• In NetBeans Use Tools > Library Manager to reference the locally unzipped source.

            Here are the details:

            • Go to and select the option to download the zip file, as shown in the top right of the screen.
            • The downloaded file is named Unzip that. The *.java source files for the project will be in the unzipped directory ...\Fazecast-jSerialComm-v2.6.1-0-gf3d1e89\Fazecast-jSerialComm-f3d1e89\src\main\java\com\fazecast\jSerialComm.
            • In NetBeans select Tools > Library Manager then click New Library... to create an entry for Fazecast. Then, for that new entry:
              • Click the Classpath tab and click the Add JAR/Folder... button, and navigate to your download of jSerialComm-2.6.1.jar.
              • Click the Sources tab and navigate to the parent directory of the com.fazecast package in the unzipped source directory. In my case this was D:\Downloads\FazecastJSerialComm\Fazecast-jSerialComm-v2.6.1-0-gf3d1e89\Fazecast-jSerialComm-f3d1e89\src\main\java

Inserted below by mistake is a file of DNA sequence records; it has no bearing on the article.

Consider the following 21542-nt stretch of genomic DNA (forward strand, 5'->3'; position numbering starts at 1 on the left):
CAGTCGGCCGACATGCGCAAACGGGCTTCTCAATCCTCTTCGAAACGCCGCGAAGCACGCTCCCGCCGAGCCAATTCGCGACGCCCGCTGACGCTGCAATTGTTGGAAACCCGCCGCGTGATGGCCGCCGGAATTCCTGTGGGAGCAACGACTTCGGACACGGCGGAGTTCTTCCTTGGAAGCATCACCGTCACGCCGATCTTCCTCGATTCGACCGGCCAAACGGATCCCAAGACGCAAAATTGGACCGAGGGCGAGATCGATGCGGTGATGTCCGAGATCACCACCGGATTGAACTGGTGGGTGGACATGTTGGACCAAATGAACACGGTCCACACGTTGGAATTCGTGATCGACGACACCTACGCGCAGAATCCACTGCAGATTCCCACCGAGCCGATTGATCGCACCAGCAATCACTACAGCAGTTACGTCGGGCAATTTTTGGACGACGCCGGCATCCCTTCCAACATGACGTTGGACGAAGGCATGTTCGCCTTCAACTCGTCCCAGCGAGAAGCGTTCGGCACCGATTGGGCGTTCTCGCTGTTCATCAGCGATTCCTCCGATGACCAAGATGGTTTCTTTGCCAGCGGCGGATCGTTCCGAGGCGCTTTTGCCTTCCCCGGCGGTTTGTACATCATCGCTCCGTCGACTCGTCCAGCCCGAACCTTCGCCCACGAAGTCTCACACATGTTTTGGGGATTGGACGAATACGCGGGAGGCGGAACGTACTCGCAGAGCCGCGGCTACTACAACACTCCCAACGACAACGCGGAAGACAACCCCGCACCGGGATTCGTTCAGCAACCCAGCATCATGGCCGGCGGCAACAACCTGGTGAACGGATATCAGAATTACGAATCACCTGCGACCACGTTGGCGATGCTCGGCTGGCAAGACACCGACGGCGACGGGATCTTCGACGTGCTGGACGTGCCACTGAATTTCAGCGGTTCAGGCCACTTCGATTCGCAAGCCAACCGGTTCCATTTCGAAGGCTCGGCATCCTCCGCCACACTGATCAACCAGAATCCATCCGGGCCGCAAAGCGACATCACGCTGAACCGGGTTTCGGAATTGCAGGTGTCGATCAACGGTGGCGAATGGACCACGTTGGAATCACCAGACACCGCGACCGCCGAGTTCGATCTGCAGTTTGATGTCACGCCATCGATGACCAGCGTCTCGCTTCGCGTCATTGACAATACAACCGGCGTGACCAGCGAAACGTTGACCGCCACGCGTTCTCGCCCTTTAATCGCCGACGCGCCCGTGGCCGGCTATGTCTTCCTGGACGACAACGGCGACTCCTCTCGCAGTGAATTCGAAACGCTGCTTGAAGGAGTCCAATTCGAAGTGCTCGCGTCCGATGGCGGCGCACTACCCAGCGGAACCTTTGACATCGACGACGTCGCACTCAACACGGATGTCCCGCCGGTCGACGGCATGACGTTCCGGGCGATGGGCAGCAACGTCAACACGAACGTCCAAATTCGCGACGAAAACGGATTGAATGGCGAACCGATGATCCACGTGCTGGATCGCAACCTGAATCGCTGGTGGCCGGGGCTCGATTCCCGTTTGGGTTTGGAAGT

• It's counterintuitive, but you don't need to enter anything on the Javadoc tab!

            Once you have done that, close and reopen your source file that's calling Fazecast methods and the javadoc should work. Here's an example for SerialPort.getCommPorts(), where I inserted HELLO WORLD!!! in the javadoc of that method to demonstrate that the local source was being accessed:


            • My environment was Windows 10, NetBeans 11.3 and JDK 14, and I created a simple Ant project.
            • You could open an issue report with Fazecast on the issue of not being able to access the online javadocs from NetBeans, since I don't think that is a NetBeans issue. You could also ask them to consider providing a downloadable javadoc file for jSerialComm.
            • An additional benefit of linking to the Fazecast source in NetBeans is that you can open their code by clicking the Open source in editor icon in the javadoc window, as shown in the screen shot above. Navigate > Go to Source or CTRL + Shift + B also work if the cursor is on a Fazecast method.



            How to use gradle BoM with annotation processor?
            Asked 2020-Mar-02 at 15:07